I admire a few public figures intensely. Among those who are still around, the physicist Murray Gell-Mann makes that short list. Among the dear departed physicists are Albert Einstein and Richard Feynman. Politicians mostly make it to my list of “Most Intensely Disliked” list but there is one exception: Lee Kuan Yew makes it to “Most Intensely Admired” list. My list “Economists I Admire the Most” has the usual suspects like Adam Smith, Friedrich August von Hayek, Ronald Coase, Milton Friedman — and James M Buchanan,Jr.
Buchanan passed away only recently in Jan 2013. To get a quick sense of who he was, read the NY Times obituary of Buchanan by Robert McFadden (an economist)
Buchanan is my guide to my current study of constitutional public choice. Once I have a decent handle on the topic, I am sure to write about it on this blog.
Moving on, among people whose concern are matters spiritual, I hold Matthieu Ricard in the highest esteem. He is the only one whom I have met in person and chatted with. Here’s a recent video of his that I recommend.
In this TED talk, Matthieu touches on the topic of climate change. That’s a topic that I have not expressed an opinion about but I do have a very definite — and unpopular — opinion. I think what is generally (but not by all) recommended is a bunch of hogwash.
Moving on to philosophers: by nature my thinking is most consonant with Advaita Vedanta. Since it was developed centuries ago by the ancients in India, not as much as known about those who developed them. You don’t see them on YouTube or TED talks unlike the modern philosophers. (Just btw, I consider those economists I mentioned as “worldly philosophers”.) My list of philosophers includes Adi Sankara (Hindu) and Nagarjuna (Buddhist.)
I will have to write a more comprehensive list one of these days.
9 thoughts on “People I Admire”
Gell-Man is considered vile among the physics fraternity for his denial of recognition to George Sudarshan by blatant omission about the origin of the first theory on the weak nuclear force. He and Feynman went on to hog the glory for their publication, although, Feynman was the bigger man and tried to rectify the egregious error by stating that that theory was first formulated by Sudarshan-Marshak and published by Feynman-Gell-Man.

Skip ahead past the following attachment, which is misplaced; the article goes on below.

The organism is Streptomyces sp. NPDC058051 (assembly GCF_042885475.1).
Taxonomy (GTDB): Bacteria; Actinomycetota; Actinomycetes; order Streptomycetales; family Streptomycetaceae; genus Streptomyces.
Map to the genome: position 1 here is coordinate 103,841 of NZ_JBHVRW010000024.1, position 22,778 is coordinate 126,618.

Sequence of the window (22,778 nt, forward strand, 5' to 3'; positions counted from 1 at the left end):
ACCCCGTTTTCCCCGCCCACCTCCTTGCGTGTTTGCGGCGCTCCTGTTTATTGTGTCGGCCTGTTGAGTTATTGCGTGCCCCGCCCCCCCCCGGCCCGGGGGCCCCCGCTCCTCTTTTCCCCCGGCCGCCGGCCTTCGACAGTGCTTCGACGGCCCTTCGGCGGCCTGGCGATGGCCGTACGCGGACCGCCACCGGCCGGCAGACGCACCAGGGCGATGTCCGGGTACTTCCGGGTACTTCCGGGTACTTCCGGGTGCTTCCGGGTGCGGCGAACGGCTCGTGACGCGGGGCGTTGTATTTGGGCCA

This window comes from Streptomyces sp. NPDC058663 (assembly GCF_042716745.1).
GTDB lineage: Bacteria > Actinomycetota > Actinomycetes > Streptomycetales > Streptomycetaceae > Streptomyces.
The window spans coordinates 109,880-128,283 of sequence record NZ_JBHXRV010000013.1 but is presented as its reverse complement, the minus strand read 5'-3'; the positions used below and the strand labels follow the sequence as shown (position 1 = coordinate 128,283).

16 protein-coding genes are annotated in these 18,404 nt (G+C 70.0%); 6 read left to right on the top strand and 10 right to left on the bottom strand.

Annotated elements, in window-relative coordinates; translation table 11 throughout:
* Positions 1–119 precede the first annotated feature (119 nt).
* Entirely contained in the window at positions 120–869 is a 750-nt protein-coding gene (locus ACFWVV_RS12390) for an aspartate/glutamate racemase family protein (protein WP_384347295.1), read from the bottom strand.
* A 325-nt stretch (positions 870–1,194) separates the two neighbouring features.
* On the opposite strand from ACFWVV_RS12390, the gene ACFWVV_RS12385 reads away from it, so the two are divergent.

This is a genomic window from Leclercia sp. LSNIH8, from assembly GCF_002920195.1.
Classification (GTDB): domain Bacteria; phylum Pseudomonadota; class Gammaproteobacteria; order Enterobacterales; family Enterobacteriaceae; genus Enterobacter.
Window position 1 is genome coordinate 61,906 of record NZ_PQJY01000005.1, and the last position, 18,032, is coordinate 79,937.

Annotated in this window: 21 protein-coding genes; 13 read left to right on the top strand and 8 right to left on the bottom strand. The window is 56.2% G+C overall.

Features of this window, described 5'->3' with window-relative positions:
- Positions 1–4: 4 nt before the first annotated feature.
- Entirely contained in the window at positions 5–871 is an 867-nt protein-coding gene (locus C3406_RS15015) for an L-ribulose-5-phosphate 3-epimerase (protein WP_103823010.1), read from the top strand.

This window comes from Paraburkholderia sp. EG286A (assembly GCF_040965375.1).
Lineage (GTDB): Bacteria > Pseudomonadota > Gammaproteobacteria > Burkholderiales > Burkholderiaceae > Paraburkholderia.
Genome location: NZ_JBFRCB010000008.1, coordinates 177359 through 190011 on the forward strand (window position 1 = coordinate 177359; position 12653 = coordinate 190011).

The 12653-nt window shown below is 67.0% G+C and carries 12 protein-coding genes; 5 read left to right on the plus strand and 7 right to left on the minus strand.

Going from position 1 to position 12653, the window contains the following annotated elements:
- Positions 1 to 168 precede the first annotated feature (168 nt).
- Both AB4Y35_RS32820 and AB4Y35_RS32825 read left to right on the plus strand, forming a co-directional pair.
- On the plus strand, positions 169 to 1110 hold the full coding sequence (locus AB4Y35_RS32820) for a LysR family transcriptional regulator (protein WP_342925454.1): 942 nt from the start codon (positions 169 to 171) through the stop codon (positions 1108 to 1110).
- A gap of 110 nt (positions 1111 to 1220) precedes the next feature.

I did a bit of digging around on this topic. I don’t see Gell-Mann as the villain in this context. For more, please read http://en.wikipedia.org/wiki/E._C._George_Sudarshan .
That the Nobel committee ignored the work of Sudarshan is a real pity. Life’s not fair. But what’s one to do about it?
There is quite a lot of information about this controversy on the interwebs, One such article with some historical perspective presented here:
Click to access 0801-0820.pdf
I’m sure you’ll enjoy the other trivia about Feynman and others
In “Surely You’re Joking, Mr. Feynman” Feynman himself included information on this and acknowledged the seminal work of George Sudarshan and Marshak. I can’t confirm this, but apparently the first publication of the book didn’t have this and was a later addition.
Life’s indeed not fair and the Nobel committees over the years doubly so. As Feynman stated, these prizes were indeed A Nobel’s other great mistake.
Thanks for the link to the “Hiding in the Mirror” article by Krauss. I glanced at it and will read it later. (There’s a grammatical error in the first paragraph which the editors of the book missed. Krauss wrote “turned every particle physicists’ world upside down”. It should be ” turned every particle physicist’s world upside down” since “every” is singular.)
Talking of Feynman’s SYJMF, I recommend his “Perfectly Reasonable Deviations from the Beaten Track.”
I have been reader of this blog for more than 6 years. I have been introduced to some interesting and inspiring people through your writings whom I have started admiring. Here is the short list:
Good to know that my blog was in some small measure helpful to you. Thanks for your comment. I too admire those you mentioned. I feel most acutely the absence of Hitchens. He was one of a kind. I am fortunate to have met him a couple of times, although briefly.
Thanks fro sharing Atanu. Knowing the people you admire is a good start to understand the thinking that drives those people. Looking forward to more of why you admire them and what we can learn from them.
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